You’ve likely heard by now about Cambridge Analytica, the shadowy, Trump-affiliated data analysis firm that reportedly siphoned off info belonging to 50 million Facebook users, according to The Guardian and Observer, along with The New York Times. In the wake of the scandal over Facebook’s privacy rules, users have become newly interested in the data that Facebook accumulates and holds about them. But while the social network shapes it fairly simple to download everything it knows about you, it doesn’t offer a roadmap for how to parse that data or figure out what it means.
Facebook announced Wednesday, nonetheless, that in the coming weeks, it will expand the data it makes it possible to download to include likes, reactions, investigation record, and locating record. The social network also plans to add an option for users to transfer the data to another service if they crave. Constituent of the rollout includes a new tool called Access Your Information, which allows users to more easily panorama and delete age-old posts, reactions, commentaries, and scour history.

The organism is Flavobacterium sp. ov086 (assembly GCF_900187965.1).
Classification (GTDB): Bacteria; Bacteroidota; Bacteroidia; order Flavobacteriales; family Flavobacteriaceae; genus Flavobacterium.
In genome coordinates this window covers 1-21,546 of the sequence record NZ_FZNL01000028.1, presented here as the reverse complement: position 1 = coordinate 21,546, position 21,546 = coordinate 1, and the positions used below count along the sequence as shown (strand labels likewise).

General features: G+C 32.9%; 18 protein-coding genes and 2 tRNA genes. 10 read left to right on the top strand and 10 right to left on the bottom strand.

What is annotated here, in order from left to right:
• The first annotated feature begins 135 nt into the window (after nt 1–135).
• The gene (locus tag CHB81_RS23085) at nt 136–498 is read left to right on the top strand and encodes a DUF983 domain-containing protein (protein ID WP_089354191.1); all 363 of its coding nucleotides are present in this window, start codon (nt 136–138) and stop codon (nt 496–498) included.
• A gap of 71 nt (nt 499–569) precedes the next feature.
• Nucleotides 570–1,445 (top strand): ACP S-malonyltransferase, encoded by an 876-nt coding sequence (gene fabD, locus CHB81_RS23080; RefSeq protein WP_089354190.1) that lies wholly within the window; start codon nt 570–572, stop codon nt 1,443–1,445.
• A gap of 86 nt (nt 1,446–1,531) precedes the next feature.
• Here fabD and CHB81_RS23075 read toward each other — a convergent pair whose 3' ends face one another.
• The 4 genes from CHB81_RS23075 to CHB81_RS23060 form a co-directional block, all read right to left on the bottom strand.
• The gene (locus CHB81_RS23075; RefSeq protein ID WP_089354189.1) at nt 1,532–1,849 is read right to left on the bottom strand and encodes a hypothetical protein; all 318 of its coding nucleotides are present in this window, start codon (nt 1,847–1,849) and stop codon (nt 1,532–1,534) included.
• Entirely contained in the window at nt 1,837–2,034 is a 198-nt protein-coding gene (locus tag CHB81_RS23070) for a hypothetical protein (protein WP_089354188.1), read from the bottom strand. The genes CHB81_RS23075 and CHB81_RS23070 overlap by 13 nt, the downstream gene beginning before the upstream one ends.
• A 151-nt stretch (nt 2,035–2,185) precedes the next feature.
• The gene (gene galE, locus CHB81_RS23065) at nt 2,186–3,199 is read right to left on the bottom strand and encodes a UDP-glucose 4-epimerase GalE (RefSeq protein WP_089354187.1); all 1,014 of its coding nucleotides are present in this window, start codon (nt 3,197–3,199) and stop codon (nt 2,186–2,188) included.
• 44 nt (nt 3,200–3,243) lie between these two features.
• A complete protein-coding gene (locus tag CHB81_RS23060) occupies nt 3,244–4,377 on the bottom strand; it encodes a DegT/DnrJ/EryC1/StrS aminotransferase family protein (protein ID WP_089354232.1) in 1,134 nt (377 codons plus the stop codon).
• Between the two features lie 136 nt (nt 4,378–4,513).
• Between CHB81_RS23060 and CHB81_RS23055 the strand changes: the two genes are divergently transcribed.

For now though, your Facebook data is still likely filled of amazes. Over the weekend, some Android customers were shocked to learn that Facebook retained metadata about their call and SMS history. That’s far from the only concerning piece of information you might discovers by sorting through your Facebook file. Here’s what I met looking through excavation, and tips-off for how to find the most interesting information in yours.
Get the Goods
First, you’ll need to download the file of data that Facebook has on you. To do so, go to your Facebook settings. At the bottom of the General tab, you are able to appreciate an option to Download a copy of your Facebook data_. After opting in, you’ll receive two emails, one acknowledging that Facebook received your request, and another that includes the file when it’s ready. Depending on how much content you’ve posted to Facebook–including photos, videos, text posts, and other forms of media–it might take some time for the record to be prepared.